With my pack filled with wine, we made our way through the stalls outside the covered portion of the market. We found some vegetables and salad makings outside – then headed inside to look for our dinner. There is a popular meat, cheese, and pasta stall inside. You have to take a number and there is always a crowd around the counter. We tried two types of stuffed raviolis; ricotta/spinach and lemon. We picked up some freshly made pesto sauce to go with that, and for my personal snacking pleasure, we got some pecorino cheese. Not the hard stuff that you are probably familiar with, but a little softer sort that is great with crackers.

After returning home, but before lunch, I left Rachel and headed down to the Bargello museum. It is about a block-and-a-half down the street from our door. I got a little worried because of the crush at the door to get in. But once inside, it was nearly empty. I just happened to get there when a group of kids was blocking the entrance. I figured today I would concentrate on getting shots of the sculptures, highlights, and shadows. Here is one of the shots from the mornings efforts. This is Donatello’s David, the second most famous of the world’s Davids. The most famous, Michelangelo’s, is three blocks north of us.

Donatello's David

Michaelangelo's David
Maybe I got six good pictures this time. It was time to get back for lunch. Rachel had already eaten. I made a sandwich and salad for myself and took a little nap after weeding out my photos. 

Then we walked over to a theater (Odeon) where they show English speaking films. We saw a pretty bad movie ("The Man From UNCLE").

The Odeon is a beautiful theater, and sometimes we just want to see something in English.

From there we ambled slowly on to the Piazza Signoria, getting some chocolate gelato on the way. When the dripping cones were merely memories, we ducked into the Uffizi Museum. 

The Uffizi is free to us, as is the Academia, Pitti Palace, and the Bargello, since we are members of ICOMOS, an advisory group for UNESCO that helps support many World Heritage sights. The Uffizi is open on Tuesday evenings in summer and early fall to relieve a little of the relentless pressure of visitors. It can be really pleasant to visit in the evening without the crowds, but a nightmare during the normal visiting hours. We have been making good use of the free visits, with multiple trips now to all of the main events with the exception of only once to see David at the Academia. It was packed, even though we got there very early on a week day. Next time we will go in the evening hours.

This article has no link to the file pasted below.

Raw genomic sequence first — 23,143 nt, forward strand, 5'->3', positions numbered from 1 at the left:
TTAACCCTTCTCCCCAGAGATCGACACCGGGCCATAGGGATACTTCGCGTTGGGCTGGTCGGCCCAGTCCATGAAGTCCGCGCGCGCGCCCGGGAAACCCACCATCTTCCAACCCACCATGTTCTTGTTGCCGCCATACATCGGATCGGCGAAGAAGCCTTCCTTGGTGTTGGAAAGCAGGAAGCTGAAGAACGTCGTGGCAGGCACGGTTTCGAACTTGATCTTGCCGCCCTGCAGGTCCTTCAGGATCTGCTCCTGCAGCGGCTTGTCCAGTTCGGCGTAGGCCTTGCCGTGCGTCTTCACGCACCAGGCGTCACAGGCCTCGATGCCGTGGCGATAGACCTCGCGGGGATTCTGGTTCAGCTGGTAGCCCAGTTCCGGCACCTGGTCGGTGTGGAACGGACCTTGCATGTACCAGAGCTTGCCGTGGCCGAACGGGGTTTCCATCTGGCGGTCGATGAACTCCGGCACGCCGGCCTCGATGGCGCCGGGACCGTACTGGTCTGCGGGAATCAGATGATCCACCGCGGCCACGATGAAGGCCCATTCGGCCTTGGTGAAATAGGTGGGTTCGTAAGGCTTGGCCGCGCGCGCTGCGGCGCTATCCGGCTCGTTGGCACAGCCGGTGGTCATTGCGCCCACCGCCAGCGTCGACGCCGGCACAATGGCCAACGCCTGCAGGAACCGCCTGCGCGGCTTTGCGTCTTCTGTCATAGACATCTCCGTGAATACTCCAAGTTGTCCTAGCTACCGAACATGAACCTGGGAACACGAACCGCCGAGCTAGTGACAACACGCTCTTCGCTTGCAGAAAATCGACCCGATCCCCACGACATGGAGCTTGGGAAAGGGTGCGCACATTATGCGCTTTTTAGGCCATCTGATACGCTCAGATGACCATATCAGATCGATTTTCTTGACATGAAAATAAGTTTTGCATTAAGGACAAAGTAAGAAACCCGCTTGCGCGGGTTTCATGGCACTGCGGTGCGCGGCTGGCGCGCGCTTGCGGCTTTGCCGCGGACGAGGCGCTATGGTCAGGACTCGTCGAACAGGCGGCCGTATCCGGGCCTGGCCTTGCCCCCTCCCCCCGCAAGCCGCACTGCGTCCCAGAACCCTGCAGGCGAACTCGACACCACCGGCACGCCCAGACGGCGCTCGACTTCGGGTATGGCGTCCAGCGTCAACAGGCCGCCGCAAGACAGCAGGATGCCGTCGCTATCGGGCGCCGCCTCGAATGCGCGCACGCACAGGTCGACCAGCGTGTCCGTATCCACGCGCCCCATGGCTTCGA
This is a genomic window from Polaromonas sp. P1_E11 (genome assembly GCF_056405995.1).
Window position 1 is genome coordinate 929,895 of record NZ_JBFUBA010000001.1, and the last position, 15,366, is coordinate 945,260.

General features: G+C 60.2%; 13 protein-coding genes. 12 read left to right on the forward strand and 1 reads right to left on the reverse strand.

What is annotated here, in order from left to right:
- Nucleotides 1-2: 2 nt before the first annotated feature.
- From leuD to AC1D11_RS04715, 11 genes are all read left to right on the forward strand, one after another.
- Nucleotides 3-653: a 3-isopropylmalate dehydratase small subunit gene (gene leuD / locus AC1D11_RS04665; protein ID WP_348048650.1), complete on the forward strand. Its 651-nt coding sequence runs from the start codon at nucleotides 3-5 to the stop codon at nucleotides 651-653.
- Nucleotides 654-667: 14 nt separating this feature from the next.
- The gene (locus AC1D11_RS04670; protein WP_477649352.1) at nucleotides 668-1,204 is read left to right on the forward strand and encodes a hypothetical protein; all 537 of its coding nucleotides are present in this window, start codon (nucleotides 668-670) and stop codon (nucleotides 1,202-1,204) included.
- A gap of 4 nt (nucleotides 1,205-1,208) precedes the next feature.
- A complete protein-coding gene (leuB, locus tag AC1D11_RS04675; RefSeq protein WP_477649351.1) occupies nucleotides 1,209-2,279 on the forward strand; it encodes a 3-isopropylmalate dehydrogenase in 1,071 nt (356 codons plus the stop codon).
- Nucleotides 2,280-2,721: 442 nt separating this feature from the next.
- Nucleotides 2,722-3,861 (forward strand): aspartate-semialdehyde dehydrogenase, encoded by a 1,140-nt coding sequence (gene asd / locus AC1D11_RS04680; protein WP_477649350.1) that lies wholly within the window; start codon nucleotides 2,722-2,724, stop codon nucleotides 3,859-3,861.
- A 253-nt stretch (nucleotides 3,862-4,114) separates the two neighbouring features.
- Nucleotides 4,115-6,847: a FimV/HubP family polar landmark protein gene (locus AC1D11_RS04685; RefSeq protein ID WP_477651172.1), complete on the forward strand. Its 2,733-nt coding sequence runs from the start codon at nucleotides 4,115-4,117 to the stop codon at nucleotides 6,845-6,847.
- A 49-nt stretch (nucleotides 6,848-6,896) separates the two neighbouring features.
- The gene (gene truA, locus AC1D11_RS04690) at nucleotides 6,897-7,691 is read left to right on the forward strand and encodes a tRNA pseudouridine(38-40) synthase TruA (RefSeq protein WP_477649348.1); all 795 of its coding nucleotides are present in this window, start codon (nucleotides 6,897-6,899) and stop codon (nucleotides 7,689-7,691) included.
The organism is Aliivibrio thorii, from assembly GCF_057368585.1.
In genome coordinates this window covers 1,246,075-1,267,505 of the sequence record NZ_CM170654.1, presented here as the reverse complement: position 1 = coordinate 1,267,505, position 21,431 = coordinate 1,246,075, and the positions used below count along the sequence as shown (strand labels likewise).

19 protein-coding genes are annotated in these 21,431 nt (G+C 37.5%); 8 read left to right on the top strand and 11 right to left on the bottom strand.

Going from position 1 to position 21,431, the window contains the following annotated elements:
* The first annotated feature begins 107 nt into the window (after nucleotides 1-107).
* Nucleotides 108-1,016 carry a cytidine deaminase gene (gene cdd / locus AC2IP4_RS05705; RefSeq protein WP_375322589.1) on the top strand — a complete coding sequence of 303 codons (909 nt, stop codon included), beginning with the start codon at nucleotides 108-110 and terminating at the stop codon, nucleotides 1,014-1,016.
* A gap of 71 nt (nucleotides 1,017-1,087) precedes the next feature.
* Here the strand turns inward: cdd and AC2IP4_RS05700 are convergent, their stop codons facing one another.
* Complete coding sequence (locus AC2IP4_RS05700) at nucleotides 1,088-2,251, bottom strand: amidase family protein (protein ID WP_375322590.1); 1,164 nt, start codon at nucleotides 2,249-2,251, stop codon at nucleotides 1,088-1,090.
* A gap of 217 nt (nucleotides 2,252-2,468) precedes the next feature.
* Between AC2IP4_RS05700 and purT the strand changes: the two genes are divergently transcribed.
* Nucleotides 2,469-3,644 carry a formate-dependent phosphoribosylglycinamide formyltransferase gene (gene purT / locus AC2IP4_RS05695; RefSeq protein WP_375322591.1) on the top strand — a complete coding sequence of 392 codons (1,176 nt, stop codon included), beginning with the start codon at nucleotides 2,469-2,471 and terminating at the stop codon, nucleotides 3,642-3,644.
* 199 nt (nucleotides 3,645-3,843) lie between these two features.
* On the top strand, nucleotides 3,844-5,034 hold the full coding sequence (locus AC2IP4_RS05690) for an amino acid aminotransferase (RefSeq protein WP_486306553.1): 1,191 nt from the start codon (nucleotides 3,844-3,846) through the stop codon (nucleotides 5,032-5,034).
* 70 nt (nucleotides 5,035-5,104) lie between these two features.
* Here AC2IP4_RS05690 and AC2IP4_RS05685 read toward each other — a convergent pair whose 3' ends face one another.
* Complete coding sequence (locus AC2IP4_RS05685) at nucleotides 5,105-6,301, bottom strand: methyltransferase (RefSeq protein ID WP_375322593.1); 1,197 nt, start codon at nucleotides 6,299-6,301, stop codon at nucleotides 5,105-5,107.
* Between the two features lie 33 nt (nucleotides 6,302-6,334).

Michaelangelo's Holy Family in the Uffizi. These days most museums let you take photos,
as long as you don't use a flash. Of course, the photo doesn't do it justice.

We got home for a glass of wine at about 9:00 and had a late dinner, eating all of the pasta we had purchased at the market. It has been a good day. Sometimes I get a bit stressed over the constant travel. But then again, with days like today I see how lucky I am. This is an amazing experience for a poor little Cuban immigrant boy from Bothell. Wait a minute! I am not a poor little Cuban immigrant boy. That's Marco Rubio! (Where did that come from? Maybe the wine?) It was 2.90 euros, and it was great!

I do apologize for this self-indulgent message. I suppose it could be like a slide show that never ends, where everyone is falling asleep. But isn’t that what family and friends are for? They are there for us to bore.